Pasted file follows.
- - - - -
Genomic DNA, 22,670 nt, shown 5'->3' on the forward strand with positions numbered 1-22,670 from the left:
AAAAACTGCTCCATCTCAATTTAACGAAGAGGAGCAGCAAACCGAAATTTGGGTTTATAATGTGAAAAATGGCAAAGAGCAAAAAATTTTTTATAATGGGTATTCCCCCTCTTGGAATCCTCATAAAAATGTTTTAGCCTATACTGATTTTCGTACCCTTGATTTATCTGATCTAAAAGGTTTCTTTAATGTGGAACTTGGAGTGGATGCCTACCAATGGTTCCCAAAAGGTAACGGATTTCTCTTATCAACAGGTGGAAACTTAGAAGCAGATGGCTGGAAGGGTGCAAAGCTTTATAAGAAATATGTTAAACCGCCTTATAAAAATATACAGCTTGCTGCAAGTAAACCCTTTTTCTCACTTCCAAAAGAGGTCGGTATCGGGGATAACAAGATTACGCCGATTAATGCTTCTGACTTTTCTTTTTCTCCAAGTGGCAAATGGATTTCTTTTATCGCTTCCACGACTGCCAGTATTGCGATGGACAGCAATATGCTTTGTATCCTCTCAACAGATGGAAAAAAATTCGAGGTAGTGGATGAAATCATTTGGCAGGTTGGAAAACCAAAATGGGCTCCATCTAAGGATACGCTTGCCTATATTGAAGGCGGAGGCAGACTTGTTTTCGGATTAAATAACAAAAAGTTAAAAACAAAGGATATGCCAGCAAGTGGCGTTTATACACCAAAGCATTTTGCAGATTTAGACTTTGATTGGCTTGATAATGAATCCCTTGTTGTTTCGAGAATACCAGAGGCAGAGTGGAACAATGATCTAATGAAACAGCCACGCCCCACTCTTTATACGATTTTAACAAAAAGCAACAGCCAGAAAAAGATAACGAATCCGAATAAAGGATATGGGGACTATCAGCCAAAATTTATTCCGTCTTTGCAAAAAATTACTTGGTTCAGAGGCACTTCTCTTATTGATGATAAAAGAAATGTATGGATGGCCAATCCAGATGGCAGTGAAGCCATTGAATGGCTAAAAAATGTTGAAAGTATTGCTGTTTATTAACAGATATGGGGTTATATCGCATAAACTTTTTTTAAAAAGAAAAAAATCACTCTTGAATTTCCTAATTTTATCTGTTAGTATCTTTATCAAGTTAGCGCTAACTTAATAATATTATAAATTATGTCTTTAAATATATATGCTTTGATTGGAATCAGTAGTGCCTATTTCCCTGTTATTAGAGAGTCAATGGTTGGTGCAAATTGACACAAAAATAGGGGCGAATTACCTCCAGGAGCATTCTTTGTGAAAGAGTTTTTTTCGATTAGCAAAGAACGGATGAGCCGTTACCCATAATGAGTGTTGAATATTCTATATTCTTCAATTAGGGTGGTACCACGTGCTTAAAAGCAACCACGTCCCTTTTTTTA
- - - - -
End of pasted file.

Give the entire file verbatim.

Genomic DNA, 22,670 nt, shown 5'->3' on the forward strand with positions numbered 1-22,670 from the left:
AAAAACTGCTCCATCTCAATTTAACGAAGAGGAGCAGCAAACCGAAATTTGGGTTTATAATGTGAAAAATGGCAAAGAGCAAAAAATTTTTTATAATGGGTATTCCCCCTCTTGGAATCCTCATAAAAATGTTTTAGCCTATACTGATTTTCGTACCCTTGATTTATCTGATCTAAAAGGTTTCTTTAATGTGGAACTTGGAGTGGATGCCTACCAATGGTTCCCAAAAGGTAACGGATTTCTCTTATCAACAGGTGGAAACTTAGAAGCAGATGGCTGGAAGGGTGCAAAGCTTTATAAGAAATATGTTAAACCGCCTTATAAAAATATACAGCTTGCTGCAAGTAAACCCTTTTTCTCACTTCCAAAAGAGGTCGGTATCGGGGATAACAAGATTACGCCGATTAATGCTTCTGACTTTTCTTTTTCTCCAAGTGGCAAATGGATTTCTTTTATCGCTTCCACGACTGCCAGTATTGCGATGGACAGCAATATGCTTTGTATCCTCTCAACAGATGGAAAAAAATTCGAGGTAGTGGATGAAATCATTTGGCAGGTTGGAAAACCAAAATGGGCTCCATCTAAGGATACGCTTGCCTATATTGAAGGCGGAGGCAGACTTGTTTTCGGATTAAATAACAAAAAGTTAAAAACAAAGGATATGCCAGCAAGTGGCGTTTATACACCAAAGCATTTTGCAGATTTAGACTTTGATTGGCTTGATAATGAATCCCTTGTTGTTTCGAGAATACCAGAGGCAGAGTGGAACAATGATCTAATGAAACAGCCACGCCCCACTCTTTATACGATTTTAACAAAAAGCAACAGCCAGAAAAAGATAACGAATCCGAATAAAGGATATGGGGACTATCAGCCAAAATTTATTCCGTCTTTGCAAAAAATTACTTGGTTCAGAGGCACTTCTCTTATTGATGATAAAAGAAATGTATGGATGGCCAATCCAGATGGCAGTGAAGCCATTGAATGGCTAAAAAATGTTGAAAGTATTGCTGTTTATTAACAGATATGGGGTTATATCGCATAAACTTTTTTTAAAAAGAAAAAAATCACTCTTGAATTTCCTAATTTTATCTGTTAGTATCTTTATCAAGTTAGCGCTAACTTAATAATATTATAAATTATGTCTTTAAATATATATGCTTTGATTGGAATCAGTAGTGCCTATTTCCCTGTTATTAGAGAGTCAATGGTTGGTGCAAATTGACACAAAAATAGGGGCGAATTACCTCCAGGAGCATTCTTTGTGAAAGAGTTTTTTTCGATTAGCAAAGAACGGATGAGCCGTTACCCATAATGAGTGTTGAATATTCTATATTCTTCAATTAGGGTGGTACCACGTGCTTAAAAGCAACCACGTCCCTTTTTTTA